Undoubtedly, stretch marks are neither painful nor cause any skin disease; however, nobody likes them. In some people, stretch marks are a primary cause of low self-esteem and confidence. Yet, research by the National Library of Medicine in 2017 suggests that microneedling could be safe and effective for treating stretch marks when performed in a certain way. But does that mean that microneedling gets rid of stretch marks?
These micron-sized needles embedded in rollers breach the outermost layer of the skin, boosting the production of collagen, and new healthy skin cells.
Microneedling pens are much better as they move strictly in vertical orientation, without shearing forces. I would also never recommend anyone do this on their own at home. I recommend micro-needling be done by a professional.
This article will answer all your questions regarding the effect of microneedling on stretch marks.
Microneedling may reduce stretch marks
Research states that microneedling is a well-tolerated, minimally invasive procedure that can be used to treat scars with a high level of patient satisfaction. It also helps in the penetration of skincare products easily and allows them to give you better results.
As the stretch marks are specific types of scars, microneedling could be effective for diminishing their appearance. However, the results of microneedling on stretchmarks may vary across individuals depending on the number of sessions, technique, size of treated skin areas, and combination with other anti-stretch mark therapies.
Causes of stretch marks
Stretch marks are caused by rapid skin stretching (matter or day/weeks) when the connective tissue (collagen and elastin) is damaged. And anyone can get them! However, stretch marks occur mainly in:
- Pregnant women
- People who go through fast weight changes: rapid weight gain or loss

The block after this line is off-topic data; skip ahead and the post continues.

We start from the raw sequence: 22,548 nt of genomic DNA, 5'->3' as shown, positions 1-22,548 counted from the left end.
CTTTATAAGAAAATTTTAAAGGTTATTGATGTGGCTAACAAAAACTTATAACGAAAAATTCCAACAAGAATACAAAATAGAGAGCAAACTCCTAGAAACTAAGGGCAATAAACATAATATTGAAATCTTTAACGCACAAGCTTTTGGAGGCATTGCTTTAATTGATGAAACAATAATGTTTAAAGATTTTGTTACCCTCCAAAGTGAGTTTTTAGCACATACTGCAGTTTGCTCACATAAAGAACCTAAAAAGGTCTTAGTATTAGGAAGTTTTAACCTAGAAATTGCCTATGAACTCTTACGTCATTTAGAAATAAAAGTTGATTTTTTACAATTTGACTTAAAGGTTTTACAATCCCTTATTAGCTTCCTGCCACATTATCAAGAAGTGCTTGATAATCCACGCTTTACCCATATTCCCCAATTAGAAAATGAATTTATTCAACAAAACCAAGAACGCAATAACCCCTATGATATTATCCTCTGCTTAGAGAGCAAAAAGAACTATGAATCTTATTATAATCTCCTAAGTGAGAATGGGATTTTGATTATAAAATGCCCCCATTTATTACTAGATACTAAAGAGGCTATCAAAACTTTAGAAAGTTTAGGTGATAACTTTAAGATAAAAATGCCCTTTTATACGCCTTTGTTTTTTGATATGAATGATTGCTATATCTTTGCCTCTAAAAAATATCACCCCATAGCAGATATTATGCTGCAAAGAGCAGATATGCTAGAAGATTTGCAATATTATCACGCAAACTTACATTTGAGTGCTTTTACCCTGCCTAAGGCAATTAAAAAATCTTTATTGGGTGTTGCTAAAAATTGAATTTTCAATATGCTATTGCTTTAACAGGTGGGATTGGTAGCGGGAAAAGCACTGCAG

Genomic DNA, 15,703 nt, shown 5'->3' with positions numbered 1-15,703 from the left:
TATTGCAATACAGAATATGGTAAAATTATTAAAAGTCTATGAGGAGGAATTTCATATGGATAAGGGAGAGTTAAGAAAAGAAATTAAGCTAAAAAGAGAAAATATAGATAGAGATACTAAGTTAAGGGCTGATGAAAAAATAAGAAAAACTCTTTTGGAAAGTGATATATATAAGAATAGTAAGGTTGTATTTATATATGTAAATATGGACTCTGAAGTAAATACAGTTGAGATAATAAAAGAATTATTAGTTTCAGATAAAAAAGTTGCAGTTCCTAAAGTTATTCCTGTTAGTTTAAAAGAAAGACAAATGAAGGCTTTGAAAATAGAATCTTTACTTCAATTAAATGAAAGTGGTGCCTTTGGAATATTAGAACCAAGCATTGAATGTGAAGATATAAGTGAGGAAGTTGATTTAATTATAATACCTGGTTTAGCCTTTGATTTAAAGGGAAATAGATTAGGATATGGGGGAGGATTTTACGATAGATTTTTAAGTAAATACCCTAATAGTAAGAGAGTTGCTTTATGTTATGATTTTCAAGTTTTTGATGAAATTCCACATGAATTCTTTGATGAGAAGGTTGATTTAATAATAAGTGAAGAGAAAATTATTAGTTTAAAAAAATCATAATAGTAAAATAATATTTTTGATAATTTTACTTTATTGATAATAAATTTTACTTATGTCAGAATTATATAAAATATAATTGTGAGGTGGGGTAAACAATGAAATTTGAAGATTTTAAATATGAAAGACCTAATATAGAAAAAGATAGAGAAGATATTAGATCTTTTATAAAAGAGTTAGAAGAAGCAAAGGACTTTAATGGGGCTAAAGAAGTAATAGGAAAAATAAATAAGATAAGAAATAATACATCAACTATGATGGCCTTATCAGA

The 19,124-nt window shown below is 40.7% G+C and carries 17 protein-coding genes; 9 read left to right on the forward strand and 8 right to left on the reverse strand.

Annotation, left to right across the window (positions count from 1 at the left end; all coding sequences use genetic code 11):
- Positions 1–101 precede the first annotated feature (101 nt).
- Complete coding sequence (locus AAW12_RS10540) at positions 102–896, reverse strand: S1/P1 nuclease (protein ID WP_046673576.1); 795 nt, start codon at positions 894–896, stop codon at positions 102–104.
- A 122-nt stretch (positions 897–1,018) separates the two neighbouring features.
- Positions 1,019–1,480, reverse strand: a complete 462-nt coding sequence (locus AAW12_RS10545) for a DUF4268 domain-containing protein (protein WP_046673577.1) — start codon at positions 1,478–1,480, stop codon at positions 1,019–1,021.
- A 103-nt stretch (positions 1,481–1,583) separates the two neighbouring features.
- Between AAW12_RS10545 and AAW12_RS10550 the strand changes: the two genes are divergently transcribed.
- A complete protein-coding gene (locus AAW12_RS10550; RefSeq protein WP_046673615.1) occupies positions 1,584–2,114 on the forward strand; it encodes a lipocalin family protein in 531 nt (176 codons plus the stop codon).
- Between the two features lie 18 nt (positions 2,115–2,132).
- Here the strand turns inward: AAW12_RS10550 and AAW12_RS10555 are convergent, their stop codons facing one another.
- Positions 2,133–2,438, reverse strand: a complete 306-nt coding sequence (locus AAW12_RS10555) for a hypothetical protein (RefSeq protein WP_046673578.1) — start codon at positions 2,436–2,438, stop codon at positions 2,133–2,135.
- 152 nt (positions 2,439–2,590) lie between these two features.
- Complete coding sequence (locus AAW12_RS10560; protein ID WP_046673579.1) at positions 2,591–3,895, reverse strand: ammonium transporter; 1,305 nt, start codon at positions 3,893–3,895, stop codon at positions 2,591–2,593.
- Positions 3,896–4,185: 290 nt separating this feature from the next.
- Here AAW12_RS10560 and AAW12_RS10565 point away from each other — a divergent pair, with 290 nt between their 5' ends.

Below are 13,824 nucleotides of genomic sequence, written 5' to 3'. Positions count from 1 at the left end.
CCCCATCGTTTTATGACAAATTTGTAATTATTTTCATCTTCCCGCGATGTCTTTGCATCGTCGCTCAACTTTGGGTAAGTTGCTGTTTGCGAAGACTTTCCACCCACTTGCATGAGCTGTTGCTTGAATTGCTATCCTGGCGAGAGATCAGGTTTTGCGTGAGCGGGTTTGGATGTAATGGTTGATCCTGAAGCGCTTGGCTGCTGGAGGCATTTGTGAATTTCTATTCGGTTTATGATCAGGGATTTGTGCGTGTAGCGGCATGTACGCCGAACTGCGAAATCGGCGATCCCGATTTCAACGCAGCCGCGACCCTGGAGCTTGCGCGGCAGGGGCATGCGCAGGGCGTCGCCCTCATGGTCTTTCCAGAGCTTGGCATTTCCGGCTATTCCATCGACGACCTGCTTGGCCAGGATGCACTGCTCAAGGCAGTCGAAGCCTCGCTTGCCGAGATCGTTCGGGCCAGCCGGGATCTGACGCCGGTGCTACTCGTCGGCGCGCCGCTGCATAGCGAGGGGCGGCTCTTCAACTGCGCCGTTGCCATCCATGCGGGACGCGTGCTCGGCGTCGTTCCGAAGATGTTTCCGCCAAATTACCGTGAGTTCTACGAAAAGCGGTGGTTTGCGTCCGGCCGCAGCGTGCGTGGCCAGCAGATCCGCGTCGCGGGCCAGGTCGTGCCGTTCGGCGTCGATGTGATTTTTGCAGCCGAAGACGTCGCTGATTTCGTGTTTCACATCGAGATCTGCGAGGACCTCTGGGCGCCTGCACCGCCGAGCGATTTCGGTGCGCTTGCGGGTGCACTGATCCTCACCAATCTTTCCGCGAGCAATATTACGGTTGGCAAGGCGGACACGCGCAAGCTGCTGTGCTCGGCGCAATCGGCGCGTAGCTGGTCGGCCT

- Individuals who take corticosteroid/steroid medication
- People who had breast augmentation
- Individuals with genetic predisposition
Common stretchmark locations are abdomen, breasts, hips, knees, and buttocks.
How does microneedling work
Microneedling is a special technique that boosts the production of collagen-rich cells by stimulating the skin’s natural healing process (also known as natural exfoliation or cell turnover).
Collagen is the most demanded protein of your skin. It maintains skin’s health, and can prevent the appearance of premature aging signs (wrinkles, fine lines). Besides, it can make the skin more elastic, lowering the risk of stretch marks.
The idea is that the fine needles on the microneedling device move to and from the targeted area and creates punctures in the skin. The skin’s natural healing process responds to this stimulus by stimulating the production of collagen and elastin.
The high production of collagen and elastin will help in healing the damaged connective tissues and prevent further damage. The new healthy and collagen-rich cells give the skin a long-lasting marks-free texture, lighter skin tone, and healthy appearance.
Before the procedure
Here is a suggestion of a pre-treatment plan to follow if you have decided to get microneedling: